For Colored Girls, When One Blog Post Is Not Enuf

We have had such a tremendous interest among our bloggers in Tyler Perry’s For Colored Girls that we’ve posted a number of their analyses, both before and after the film’s premiere this past Friday. It’s not hard to understand why the hoopla: Ntozake Shange’s beloved For Colored Girls, Who Have Considered Suicide When the Rainbow is Enuf, is a touchstone in African American women’s art–let alone in the hearts and minds of African American women. Its cinematic representation is more than a movie; it’s a cultural event of deeper import. Would a man–let alone a blockbuster moviemaker with a heavy-handed comedic/moralistic style–do it justice?

Here are some of the answers our bloggers have given:

Pre-release, Mako Fitts worried that:

What is most damaging about [Perry’s] characterizations is that they are coming not from the lived experiences of Black women, but from the mediated gaze of a Black man. … Classic Black feminist texts adapted from the perspective of a man is problematic.

C. Davida Ingram pointed out:

Perry’s churchified high camp is no match for a poet like Shange who can pen the line: ‘& if jesus cdnt play a horn like [archie] shepp/ waznt no need for colored folks to bear no cross at all.

Christa Bell posited:

Whether [Perry] gets the presentation of this story wrong or right, we must still be adamant in our questioning of who in this culture is allowed, through access and privilege, to tell the stories and control the representations of black women.

After seeing the film, Mako Fitts decided:

Instead of interpreting Shange’s work as an epic of self-determination, [Perry] uses the backs of [Shange’s] colored girls as a bridge to his own catharsis.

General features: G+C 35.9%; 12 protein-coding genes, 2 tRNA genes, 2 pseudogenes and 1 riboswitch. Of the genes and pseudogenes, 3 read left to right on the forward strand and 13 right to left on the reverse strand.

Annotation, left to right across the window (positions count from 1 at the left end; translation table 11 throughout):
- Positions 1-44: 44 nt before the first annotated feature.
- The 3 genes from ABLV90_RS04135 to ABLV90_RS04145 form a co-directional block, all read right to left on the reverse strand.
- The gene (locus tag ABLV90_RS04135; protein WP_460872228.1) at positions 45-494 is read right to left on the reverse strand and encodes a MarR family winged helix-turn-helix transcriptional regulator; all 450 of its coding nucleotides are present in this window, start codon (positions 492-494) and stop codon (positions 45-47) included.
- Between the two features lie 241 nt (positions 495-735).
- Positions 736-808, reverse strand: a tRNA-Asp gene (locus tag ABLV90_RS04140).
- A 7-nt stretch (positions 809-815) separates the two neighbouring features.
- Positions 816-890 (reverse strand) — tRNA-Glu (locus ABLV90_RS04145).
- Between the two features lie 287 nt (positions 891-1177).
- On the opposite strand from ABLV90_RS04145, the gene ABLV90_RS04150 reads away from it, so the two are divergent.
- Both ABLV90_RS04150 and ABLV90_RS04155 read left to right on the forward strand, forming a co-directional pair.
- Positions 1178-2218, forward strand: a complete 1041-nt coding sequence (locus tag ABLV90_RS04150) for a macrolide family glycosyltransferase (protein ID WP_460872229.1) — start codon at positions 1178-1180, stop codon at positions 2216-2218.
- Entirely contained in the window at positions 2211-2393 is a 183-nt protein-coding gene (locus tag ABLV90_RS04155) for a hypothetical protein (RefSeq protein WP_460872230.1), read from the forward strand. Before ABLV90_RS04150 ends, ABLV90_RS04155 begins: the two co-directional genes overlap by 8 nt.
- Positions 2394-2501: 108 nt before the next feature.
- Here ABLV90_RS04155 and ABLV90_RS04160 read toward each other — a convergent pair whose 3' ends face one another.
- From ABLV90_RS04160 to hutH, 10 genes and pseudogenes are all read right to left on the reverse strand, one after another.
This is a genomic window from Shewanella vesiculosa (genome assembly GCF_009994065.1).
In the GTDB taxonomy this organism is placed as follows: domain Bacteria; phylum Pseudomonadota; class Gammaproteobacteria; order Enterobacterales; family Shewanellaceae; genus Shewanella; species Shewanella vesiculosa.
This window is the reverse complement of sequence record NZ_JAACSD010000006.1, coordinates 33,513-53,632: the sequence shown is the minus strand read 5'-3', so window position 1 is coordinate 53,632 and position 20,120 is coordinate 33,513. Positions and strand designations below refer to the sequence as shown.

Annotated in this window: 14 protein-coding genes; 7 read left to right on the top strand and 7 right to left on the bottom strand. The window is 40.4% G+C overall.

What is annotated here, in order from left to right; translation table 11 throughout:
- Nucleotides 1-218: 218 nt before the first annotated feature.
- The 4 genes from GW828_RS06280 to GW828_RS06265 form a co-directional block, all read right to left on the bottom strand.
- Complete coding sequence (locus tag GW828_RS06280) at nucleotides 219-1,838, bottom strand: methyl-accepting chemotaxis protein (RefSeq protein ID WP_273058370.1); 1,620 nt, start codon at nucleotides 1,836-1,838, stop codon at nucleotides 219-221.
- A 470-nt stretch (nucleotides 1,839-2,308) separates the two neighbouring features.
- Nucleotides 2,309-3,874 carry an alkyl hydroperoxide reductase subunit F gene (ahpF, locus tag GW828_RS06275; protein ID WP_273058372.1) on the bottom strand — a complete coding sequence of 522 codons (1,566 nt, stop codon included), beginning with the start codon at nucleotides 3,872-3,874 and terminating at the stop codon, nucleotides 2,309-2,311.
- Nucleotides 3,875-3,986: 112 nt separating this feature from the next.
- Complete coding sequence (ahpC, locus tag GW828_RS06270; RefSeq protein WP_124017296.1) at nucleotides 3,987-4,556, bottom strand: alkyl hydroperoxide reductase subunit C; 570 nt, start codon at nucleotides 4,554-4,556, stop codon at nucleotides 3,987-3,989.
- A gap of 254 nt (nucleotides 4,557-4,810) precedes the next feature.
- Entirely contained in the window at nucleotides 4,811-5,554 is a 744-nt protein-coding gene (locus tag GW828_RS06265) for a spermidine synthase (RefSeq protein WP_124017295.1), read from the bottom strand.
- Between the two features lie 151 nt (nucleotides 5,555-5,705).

And Linda Villarosa, though admittedly “not an apologist” for men, nonetheless takes their side here:

Men don’t get a fair shake in the movie; they are bashed and trashed from start to finish. 

Finally, Fitts, Bell and Ebony Utley–who previously wondered on the Ms. Blog, “Can’t Women Do Better Than Tyler Perry?”–put together a lively videoblog discussion about the film in a three-way Skype conversation:

Now what do you think? We’d love to read your comments …


The late Michele Kort—a dedicated feminist—was the senior editor of Ms. magazine for 13 years. She died June 26, 2015, after a long battle with ovarian cancer. She worked for decades in field of journalism, covering sports, music, culture, art and feminist issues for publications like LA Weekly, The Advocate, Shape, Redbook, Los Angeles Times Magazine, Songwriter, InStyle, Living Fit, Fit Pregnancy, Vegetarian Times, Fitness, UCLA Magazine, Women's Sports and Fitness and more. She is the author of four books, including a biography of singer/songwriter Laura Nyro, Soul Picnic: The Music and Passion of Laura Nyro. Rest in power, Michele.